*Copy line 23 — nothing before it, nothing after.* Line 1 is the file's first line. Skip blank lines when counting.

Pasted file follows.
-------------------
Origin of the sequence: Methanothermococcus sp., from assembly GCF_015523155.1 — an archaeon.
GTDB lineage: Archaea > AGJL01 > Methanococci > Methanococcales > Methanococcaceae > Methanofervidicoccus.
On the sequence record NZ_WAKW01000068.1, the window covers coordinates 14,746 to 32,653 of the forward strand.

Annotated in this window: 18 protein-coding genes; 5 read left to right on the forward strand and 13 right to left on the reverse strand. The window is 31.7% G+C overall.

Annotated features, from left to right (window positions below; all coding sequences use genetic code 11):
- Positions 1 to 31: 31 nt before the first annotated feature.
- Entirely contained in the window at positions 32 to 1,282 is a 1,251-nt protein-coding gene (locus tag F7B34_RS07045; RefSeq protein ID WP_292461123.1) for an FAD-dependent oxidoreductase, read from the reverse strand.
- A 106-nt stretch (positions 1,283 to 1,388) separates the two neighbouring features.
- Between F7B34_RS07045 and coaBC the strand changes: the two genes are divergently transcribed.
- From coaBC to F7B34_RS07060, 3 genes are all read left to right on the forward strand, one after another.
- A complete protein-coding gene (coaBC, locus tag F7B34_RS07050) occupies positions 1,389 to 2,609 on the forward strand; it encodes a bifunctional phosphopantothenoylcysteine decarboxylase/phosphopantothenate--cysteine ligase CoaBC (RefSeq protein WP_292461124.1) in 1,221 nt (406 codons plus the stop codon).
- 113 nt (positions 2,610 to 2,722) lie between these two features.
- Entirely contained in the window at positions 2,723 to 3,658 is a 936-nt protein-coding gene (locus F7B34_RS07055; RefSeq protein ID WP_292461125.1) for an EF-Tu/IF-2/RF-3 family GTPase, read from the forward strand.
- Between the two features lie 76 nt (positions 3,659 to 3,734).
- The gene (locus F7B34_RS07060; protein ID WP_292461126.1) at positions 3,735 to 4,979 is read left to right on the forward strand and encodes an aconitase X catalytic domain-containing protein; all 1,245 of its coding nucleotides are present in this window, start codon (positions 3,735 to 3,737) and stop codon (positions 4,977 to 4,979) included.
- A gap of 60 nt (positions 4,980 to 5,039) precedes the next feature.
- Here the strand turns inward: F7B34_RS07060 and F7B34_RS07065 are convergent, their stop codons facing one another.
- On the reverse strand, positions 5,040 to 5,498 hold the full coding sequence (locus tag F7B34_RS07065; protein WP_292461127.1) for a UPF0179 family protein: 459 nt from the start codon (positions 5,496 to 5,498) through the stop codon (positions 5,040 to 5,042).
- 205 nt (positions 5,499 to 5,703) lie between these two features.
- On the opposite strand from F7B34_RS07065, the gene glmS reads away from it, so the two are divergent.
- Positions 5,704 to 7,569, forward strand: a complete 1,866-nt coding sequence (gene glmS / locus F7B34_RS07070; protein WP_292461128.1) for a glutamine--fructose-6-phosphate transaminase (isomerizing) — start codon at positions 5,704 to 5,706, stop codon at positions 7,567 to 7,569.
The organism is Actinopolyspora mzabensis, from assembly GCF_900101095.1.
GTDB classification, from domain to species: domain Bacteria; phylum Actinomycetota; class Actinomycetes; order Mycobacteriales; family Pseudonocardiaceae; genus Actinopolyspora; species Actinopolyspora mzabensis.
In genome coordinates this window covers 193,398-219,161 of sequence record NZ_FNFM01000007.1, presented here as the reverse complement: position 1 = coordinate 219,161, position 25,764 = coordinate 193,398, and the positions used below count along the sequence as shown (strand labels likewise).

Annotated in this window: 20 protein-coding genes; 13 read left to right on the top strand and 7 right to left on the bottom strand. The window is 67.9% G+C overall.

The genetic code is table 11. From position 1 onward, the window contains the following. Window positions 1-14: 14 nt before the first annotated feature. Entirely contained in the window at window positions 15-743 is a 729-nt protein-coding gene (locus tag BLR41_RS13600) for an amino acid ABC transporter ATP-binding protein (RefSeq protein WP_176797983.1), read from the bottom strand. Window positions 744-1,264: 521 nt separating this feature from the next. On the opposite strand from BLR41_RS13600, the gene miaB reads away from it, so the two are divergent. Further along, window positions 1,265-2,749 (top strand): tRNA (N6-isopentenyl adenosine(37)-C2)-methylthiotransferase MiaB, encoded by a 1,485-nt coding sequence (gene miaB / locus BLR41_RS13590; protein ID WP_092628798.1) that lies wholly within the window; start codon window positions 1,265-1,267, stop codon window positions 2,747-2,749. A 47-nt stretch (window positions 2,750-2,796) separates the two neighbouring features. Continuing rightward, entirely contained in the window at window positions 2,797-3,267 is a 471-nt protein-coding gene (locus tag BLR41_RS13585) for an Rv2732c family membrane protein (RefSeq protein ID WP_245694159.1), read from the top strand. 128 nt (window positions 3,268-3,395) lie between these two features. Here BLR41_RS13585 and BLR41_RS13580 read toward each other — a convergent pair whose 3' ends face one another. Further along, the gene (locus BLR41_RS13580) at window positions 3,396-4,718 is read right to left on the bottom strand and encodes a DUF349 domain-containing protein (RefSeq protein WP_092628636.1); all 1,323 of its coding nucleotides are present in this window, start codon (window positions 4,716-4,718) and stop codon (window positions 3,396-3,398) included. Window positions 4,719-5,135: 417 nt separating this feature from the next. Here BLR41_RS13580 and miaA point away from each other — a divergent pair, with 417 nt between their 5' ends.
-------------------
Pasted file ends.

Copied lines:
GTDB classification, from domain to species: domain Bacteria; phylum Actinomycetota; class Actinomycetes; order Mycobacteriales; family Pseudonocardiaceae; genus Actinopolyspora; species Actinopolyspora mzabensis.